Further Serious Welfare Issues Alleged at New Zealand Pig Farm02 July 2014
NEW ZEALAND - The country's pig industry is under fire after a TV investigation into conditions at a pig farm near Christchurch. As a result, one animal rights group is calling for a ban on farrowing crates.
An animal rights group believes shocking footage showing squalid and cruel conditions at a Christchurch pig farm is "just the tip of the iceberg", reports Stuff.
The pork industry is under fire after TVNZ investigation into a Christchurch pig farm.
The footage, filmed earlier this year, showed severe overcrowding of the pigs, with sows in a farrowing crate so small that her newborn piglets were squashed to death, according to the report. Other piglets lay dying next to their helpless mother, while other animals had infected eyes and obvious sores. It also showed a dead pig that had been left to rot among live pigs and dozens of rats running over the animals.
Animals right group, SAFE, says the Government had failed these animals and called for a ban on farrowing crates.
SAFE's head of campaigns Mandy Carter said activists from Farmwatch visited the farm last year and filmed the animals living in squalid, cruel conditions. The footage was referred to SAFE, which laid a complaint with the Ministry for Primary Industries (MPI).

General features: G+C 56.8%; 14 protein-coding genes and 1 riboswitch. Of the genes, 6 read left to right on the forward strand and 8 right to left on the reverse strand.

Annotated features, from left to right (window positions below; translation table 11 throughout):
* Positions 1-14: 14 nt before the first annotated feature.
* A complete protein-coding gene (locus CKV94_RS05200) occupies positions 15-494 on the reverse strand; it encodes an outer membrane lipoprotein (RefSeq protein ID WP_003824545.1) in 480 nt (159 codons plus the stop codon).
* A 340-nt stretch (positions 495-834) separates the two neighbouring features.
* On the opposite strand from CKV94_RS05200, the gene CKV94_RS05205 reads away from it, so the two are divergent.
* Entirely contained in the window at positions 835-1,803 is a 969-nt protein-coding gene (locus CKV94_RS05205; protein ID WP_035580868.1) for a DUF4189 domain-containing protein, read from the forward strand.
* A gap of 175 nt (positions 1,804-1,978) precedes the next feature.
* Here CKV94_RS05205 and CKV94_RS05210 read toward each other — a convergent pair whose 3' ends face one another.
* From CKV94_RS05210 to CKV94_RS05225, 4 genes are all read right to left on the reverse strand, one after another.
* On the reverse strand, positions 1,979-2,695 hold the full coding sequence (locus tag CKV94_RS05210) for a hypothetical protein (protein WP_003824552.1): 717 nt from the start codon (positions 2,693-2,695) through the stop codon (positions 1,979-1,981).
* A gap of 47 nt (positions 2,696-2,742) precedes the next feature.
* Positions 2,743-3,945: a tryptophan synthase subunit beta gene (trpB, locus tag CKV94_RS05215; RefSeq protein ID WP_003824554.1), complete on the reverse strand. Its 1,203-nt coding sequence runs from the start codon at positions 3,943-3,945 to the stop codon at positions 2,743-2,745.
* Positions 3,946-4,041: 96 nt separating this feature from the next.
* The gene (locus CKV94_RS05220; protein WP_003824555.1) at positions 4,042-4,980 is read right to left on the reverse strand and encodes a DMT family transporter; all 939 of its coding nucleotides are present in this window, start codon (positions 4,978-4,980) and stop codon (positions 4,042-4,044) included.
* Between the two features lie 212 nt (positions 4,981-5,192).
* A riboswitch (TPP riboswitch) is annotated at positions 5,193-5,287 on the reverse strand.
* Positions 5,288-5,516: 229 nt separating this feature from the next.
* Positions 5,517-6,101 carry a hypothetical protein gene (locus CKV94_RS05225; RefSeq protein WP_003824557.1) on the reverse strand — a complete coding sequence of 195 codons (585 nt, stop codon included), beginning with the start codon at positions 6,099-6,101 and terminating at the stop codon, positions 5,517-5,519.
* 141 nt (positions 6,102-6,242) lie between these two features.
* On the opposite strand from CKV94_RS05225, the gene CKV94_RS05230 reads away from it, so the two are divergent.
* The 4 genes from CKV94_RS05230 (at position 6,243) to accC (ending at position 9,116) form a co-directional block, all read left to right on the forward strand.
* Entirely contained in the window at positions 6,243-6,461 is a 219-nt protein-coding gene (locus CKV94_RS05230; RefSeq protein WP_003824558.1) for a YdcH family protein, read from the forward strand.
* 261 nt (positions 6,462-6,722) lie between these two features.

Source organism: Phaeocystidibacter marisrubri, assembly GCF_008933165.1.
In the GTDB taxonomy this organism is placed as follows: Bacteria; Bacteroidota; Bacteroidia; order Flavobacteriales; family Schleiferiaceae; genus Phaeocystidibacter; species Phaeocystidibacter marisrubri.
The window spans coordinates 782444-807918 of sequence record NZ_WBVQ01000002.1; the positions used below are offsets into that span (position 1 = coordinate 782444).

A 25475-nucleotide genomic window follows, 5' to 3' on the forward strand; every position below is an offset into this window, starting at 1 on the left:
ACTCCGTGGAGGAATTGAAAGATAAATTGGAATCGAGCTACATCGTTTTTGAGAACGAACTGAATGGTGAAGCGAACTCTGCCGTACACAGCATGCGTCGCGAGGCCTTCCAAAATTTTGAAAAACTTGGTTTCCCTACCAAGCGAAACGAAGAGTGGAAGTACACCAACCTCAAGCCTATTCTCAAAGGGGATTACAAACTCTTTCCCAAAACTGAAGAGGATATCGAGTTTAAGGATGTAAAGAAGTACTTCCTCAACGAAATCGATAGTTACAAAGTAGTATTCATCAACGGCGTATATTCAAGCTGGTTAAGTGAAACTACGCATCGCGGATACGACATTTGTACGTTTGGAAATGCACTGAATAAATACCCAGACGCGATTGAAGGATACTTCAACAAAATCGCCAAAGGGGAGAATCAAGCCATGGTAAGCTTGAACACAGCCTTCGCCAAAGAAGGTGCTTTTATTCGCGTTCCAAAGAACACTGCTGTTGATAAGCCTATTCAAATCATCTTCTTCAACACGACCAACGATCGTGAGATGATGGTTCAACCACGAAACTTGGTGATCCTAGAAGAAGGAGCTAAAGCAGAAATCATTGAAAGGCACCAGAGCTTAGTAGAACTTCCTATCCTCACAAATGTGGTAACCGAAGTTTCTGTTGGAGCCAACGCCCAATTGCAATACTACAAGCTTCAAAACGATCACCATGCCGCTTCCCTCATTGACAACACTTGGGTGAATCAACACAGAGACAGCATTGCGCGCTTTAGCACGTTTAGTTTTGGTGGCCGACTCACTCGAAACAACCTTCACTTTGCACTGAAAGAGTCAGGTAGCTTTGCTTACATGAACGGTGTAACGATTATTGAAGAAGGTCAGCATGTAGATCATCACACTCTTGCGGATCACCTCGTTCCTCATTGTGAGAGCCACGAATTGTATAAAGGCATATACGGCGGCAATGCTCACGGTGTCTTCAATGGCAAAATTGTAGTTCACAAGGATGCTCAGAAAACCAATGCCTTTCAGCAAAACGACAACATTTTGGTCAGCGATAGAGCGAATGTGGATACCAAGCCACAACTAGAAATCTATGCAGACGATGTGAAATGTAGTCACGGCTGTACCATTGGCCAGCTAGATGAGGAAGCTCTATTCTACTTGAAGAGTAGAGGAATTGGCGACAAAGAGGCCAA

She said significant non-compliance with the pig welfare code was found by MPI inspectors and a number of pigs were in such bad shapes they had to be killed immediately.
A few months later, MPI declared that improvements had been made and the farm now complied with the code. MPI promised to undertake regular monitoring to ensure the ongoing welfare of the animals, Ms Carter said.
She continued: "And in April this year, the activists decided to visit the farm again and what they found was even worse."
Animal welfare laws were weak and were failing to improve standards of factory farming, she said.
The Green Party is calling for an independent commissioner for animal welfare after discovering the "horrendous conditions" on the farm.
According to Stuff, animal welfare spokeswoman, Mojo Mathers and Farmwatch spokesman, John Darroch have both expressed the view that the MPI is not the right body to be monitoring animal welfare on farms.
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